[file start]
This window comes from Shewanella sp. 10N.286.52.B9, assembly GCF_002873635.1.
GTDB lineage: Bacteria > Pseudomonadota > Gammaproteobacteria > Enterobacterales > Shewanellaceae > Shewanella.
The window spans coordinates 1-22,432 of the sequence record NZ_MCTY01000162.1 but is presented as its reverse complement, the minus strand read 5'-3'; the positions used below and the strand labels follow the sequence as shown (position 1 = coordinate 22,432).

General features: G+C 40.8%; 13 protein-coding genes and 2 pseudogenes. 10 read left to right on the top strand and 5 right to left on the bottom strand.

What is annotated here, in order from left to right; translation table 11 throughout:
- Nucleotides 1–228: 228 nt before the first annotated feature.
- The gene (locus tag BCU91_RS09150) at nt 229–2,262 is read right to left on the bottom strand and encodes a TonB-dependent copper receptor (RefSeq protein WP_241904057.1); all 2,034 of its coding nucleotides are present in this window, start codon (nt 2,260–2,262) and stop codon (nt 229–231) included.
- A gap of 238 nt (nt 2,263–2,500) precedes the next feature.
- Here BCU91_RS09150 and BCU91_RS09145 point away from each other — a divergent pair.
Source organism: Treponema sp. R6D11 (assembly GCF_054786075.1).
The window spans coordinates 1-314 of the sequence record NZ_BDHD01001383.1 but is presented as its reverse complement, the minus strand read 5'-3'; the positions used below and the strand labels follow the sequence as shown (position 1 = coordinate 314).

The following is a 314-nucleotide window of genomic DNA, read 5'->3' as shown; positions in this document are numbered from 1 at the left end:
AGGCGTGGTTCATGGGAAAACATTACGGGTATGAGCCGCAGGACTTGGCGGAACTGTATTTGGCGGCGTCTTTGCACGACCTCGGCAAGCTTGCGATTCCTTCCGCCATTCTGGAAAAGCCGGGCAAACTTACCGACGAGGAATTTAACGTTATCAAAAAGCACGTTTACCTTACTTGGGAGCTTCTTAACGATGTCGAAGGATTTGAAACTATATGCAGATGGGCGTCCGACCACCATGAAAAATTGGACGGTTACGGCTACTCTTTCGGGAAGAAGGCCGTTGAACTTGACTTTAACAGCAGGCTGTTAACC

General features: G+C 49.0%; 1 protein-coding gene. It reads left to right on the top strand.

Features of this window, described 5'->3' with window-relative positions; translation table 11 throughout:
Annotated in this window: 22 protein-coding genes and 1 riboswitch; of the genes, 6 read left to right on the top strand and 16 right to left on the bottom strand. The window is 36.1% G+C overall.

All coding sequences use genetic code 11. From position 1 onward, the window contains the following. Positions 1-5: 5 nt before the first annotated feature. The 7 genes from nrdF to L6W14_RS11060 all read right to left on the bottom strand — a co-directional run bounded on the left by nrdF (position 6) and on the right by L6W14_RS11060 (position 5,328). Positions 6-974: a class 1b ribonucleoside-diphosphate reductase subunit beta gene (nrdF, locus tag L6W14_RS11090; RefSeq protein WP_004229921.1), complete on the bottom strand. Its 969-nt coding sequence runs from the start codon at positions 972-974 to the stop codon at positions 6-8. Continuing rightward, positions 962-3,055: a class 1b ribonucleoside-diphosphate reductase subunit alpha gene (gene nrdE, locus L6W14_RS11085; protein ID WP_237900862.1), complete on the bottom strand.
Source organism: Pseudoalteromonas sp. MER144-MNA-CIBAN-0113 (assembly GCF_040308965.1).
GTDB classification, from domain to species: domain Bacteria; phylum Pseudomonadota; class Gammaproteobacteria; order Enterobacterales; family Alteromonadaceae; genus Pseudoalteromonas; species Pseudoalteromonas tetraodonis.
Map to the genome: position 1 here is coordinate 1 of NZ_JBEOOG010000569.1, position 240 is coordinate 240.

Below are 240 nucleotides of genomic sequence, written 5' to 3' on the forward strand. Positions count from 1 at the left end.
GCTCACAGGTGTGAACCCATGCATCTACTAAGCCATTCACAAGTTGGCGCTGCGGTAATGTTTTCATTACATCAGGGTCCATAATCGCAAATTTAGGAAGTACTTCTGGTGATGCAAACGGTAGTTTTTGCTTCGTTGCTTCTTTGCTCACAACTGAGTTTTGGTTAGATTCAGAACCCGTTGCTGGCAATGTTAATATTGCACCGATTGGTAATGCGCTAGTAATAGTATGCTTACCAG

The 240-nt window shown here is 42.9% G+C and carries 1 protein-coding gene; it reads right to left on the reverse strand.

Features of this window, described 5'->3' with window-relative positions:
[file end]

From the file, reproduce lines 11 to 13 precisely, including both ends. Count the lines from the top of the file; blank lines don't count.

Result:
The window spans coordinates 1-314 of the sequence record NZ_BDHD01001383.1 but is presented as its reverse complement, the minus strand read 5'-3'; the positions used below and the strand labels follow the sequence as shown (position 1 = coordinate 314).

The following is a 314-nucleotide window of genomic DNA, read 5'->3' as shown; positions in this document are numbered from 1 at the left end:
AGGCGTGGTTCATGGGAAAACATTACGGGTATGAGCCGCAGGACTTGGCGGAACTGTATTTGGCGGCGTCTTTGCACGACCTCGGCAAGCTTGCGATTCCTTCCGCCATTCTGGAAAAGCCGGGCAAACTTACCGACGAGGAATTTAACGTTATCAAAAAGCACGTTTACCTTACTTGGGAGCTTCTTAACGATGTCGAAGGATTTGAAACTATATGCAGATGGGCGTCCGACCACCATGAAAAATTGGACGGTTACGGCTACTCTTTCGGGAAGAAGGCCGTTGAACTTGACTTTAACAGCAGGCTGTTAACC